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Real-time 2D skeletonization using CUDA

2D skeletonization is becoming an essential tool in the image processing practitioner's toolbox. Methods exist which guarantee robustness, accuracy, resistance to noise, correctness, and completeness properties. However, performance is still a major issue, especially when processing huge datasets such as videos or image collections.

Real-time CUDA skeletonization

We present here a fast adaptation of the augmented fast marching method (AFMM) for computing 2D skeletons. For this, we implement the AFMM skeleton detector and simplification principle, which ensures correctness, noise resistance, and completeness, within a GPU setting using CUDA. To our knowledge, to date, this is the world's fastest continuous-multiscale 2D skeletonization method. Our method works as follows.

Distance and feature transforms

Given a binary pixel shape, we compute the distance transform (DT) and one-point feature transform (FT). For this, we use an optimized version of the parallel banding algorithm. Storing the FT delivers the exact Euclidean distance to boundary, which we can next compute using floating-point or other number representation schemes, as desired. Thresholding the DT delivers exact shape dilations and erosions.

The image above-left is the DT for a leaf shape (contour in red), encoded in grayscale. The image above-right shows the FT. Boundary pixels are labeled monotonically from black to white. Point colors in the FT indicate the closest boundary pixel (for details on this scheme, see here).

Skeleton importance

With the FT, we compute the skeleton importance using the proven criterion introduced by the AFMM. This operation is implemented as a single, efficient, image pass in CUDA.

The images above show the full skeleton of the leaf (left) and a simplified version thereof (right). Skeletons for both inside and outside the shape are computed. If desired, one of these can be eliminated by simple masking.

Skeleton endpoint detection

Many imaging applications require finding the endpoints of skeleton branches e.g. for shape matching or analysis. We implement this in CUDA using a 3 by 3 template in a single image pass. The method delivers both a labeling of the skeleton endpoints and an explicit endpoint array. The 'gather' step is done efficiently using CUDA 1.1's atomicInc operation.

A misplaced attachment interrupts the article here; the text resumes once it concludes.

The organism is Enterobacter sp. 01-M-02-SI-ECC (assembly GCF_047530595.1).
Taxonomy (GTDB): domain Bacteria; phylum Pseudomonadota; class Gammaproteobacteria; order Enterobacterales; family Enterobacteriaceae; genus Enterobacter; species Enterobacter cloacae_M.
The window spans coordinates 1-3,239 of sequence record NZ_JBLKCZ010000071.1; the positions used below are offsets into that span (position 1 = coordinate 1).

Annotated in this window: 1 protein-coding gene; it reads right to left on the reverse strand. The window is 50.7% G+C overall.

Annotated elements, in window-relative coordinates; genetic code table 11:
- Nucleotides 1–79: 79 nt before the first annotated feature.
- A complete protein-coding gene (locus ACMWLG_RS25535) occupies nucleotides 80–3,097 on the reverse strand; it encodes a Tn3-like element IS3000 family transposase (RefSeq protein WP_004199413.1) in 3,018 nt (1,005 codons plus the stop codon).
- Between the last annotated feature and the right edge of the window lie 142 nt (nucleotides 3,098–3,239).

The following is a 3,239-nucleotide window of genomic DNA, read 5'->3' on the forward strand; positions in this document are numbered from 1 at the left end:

The image above shows a zoom-in of the leaf skeleton. Green pixels indicate endpoints.

Area filling

Prior to skeletonization, noisy images may need hole filling to remove small-scale artifacts. Doing this by dilation and erosion in our toolkit is possible, but suboptimal performance-wise when holes are large. We propose a new general-purpose scan-line method for area filling in digital images. The method uses an interleaved x-y scan-line approach which parallelizes efficiently on CUDA. For details, see the source code below.

Cushion shading

Skeletons and DTs can be used to generate cushion shading profiles for any closed 2D shapes. For this, we interpolate between the DT of the shape and the DT of the skeleton, and regard the result as intensity. The image below presents a cushion shading of the leaf: pixels close to the leaf center (skeleton) are bright, while pixels close to the boundary are dark. This technique was used to generate simplified renderings of large bundled graphs.


Below are timings for an image of 512x512 pixels on a MacBook Pro with an Nvidia GT 330M card:

  • DT and FT: 4.0 milliseconds
  • skeleton: 0.27 milliseconds
  • endpoints: 0.5 milliseconds
  • hole filling: 3.1 milliseconds

Overall, our method is 20..80 times faster than the original CPU-based AFMM. The method is linear in the number of pixels. The attained performance makes it applicable to real-time video processing.


Our skeletonization toolkit is implemented as a C++ library using CUDA 1.1. The source code is available for research purposes here. To use it

  • build the software (a makefile for Linux/Mac OS X is provided)
  • run the demo application skeleton filename.pgm. Inputs are binary images (black=inside, white=outside), see the DATA directory.
  • read the README file for navigation options
  • modify the main file to integrate the code in other applications, as needed


We used our CUDA skeletonization toolkit in several applications, among which we note simplified bundled graph visualization and general graph bundling.